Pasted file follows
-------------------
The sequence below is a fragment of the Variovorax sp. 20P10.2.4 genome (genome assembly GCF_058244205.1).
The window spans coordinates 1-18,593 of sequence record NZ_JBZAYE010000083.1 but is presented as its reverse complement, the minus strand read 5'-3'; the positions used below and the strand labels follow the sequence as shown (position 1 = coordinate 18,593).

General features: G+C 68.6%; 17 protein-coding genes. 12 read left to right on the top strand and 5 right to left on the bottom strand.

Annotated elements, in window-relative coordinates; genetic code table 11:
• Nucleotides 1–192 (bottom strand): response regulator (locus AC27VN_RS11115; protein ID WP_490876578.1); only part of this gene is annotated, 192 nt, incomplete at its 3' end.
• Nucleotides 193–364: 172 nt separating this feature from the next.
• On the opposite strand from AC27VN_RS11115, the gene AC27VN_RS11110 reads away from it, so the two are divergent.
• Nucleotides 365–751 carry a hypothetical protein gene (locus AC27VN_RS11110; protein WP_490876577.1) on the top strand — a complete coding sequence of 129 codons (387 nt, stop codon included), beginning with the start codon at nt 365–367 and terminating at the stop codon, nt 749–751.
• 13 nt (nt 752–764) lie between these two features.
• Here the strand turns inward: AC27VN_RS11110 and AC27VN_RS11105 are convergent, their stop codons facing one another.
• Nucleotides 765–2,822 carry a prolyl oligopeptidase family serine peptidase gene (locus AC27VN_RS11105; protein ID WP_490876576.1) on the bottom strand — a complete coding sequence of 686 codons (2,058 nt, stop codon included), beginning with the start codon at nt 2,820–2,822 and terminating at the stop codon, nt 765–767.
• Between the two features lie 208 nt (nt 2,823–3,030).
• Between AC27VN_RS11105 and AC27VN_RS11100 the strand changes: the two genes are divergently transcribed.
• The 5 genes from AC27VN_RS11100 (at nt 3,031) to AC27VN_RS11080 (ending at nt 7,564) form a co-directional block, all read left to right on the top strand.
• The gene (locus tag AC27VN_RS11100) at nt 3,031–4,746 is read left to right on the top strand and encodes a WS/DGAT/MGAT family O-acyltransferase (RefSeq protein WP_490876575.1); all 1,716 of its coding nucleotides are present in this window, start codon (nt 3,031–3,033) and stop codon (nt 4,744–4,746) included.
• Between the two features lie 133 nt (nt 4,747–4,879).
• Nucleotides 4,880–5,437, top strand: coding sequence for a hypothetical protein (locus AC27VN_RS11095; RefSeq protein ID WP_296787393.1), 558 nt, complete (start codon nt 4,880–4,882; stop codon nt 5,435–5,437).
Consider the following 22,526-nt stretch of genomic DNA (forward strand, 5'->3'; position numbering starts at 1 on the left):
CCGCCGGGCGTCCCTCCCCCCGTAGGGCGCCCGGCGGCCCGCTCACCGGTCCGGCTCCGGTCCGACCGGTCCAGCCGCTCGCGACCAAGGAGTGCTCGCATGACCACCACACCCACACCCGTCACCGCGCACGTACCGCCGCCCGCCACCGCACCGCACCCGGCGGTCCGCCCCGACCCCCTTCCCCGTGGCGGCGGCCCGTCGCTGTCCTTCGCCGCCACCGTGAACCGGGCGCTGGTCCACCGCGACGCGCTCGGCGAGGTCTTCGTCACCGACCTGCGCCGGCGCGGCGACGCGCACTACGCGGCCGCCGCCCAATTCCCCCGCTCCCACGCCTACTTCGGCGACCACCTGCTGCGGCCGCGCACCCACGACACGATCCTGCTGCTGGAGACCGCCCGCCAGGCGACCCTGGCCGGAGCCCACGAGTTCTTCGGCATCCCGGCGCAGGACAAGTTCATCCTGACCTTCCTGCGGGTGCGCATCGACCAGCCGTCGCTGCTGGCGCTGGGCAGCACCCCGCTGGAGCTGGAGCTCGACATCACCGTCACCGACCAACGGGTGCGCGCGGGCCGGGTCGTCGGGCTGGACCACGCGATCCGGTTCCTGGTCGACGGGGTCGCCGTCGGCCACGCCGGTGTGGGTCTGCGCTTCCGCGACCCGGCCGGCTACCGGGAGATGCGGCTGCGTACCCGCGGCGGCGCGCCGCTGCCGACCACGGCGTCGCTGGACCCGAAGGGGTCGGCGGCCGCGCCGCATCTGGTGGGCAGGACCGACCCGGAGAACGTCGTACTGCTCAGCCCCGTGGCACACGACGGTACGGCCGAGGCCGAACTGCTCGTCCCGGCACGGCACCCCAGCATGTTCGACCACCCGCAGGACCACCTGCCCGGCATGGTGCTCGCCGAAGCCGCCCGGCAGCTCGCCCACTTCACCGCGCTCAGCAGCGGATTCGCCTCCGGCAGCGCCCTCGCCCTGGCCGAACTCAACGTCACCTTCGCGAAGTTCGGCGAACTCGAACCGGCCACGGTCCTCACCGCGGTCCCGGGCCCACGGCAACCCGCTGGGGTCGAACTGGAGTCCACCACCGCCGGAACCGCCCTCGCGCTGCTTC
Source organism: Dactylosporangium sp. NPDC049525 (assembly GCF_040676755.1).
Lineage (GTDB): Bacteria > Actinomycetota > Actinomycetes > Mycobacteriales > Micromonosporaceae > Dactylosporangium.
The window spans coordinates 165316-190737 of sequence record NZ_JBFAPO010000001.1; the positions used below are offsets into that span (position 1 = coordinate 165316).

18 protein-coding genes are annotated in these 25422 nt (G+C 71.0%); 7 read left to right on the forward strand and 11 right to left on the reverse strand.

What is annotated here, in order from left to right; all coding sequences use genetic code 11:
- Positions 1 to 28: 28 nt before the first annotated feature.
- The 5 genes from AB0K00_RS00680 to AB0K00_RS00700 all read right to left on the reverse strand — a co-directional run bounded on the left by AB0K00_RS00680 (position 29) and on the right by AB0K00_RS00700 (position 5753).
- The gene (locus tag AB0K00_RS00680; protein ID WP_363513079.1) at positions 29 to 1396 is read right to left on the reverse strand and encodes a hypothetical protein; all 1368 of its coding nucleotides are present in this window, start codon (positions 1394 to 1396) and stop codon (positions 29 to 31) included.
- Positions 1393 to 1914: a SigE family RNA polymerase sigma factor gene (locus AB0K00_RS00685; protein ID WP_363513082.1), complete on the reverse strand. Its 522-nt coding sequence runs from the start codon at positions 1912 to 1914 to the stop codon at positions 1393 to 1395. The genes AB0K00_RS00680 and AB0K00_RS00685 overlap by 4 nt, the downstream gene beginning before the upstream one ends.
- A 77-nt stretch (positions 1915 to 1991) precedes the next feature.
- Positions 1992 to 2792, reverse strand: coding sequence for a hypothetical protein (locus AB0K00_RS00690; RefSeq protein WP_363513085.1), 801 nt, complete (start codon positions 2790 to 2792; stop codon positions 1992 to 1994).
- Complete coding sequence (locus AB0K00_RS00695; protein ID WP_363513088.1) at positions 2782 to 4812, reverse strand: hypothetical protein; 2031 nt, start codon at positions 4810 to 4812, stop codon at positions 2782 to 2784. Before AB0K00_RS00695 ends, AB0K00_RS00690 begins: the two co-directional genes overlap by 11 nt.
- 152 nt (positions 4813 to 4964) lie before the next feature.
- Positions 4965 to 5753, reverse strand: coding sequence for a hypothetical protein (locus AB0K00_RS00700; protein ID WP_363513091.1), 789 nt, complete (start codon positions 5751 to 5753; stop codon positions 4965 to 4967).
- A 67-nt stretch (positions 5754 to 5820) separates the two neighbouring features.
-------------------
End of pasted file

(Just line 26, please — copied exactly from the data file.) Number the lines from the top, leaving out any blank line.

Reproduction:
- The 5 genes from AB0K00_RS00680 to AB0K00_RS00700 all read right to left on the reverse strand — a co-directional run bounded on the left by AB0K00_RS00680 (position 29) and on the right by AB0K00_RS00700 (position 5753).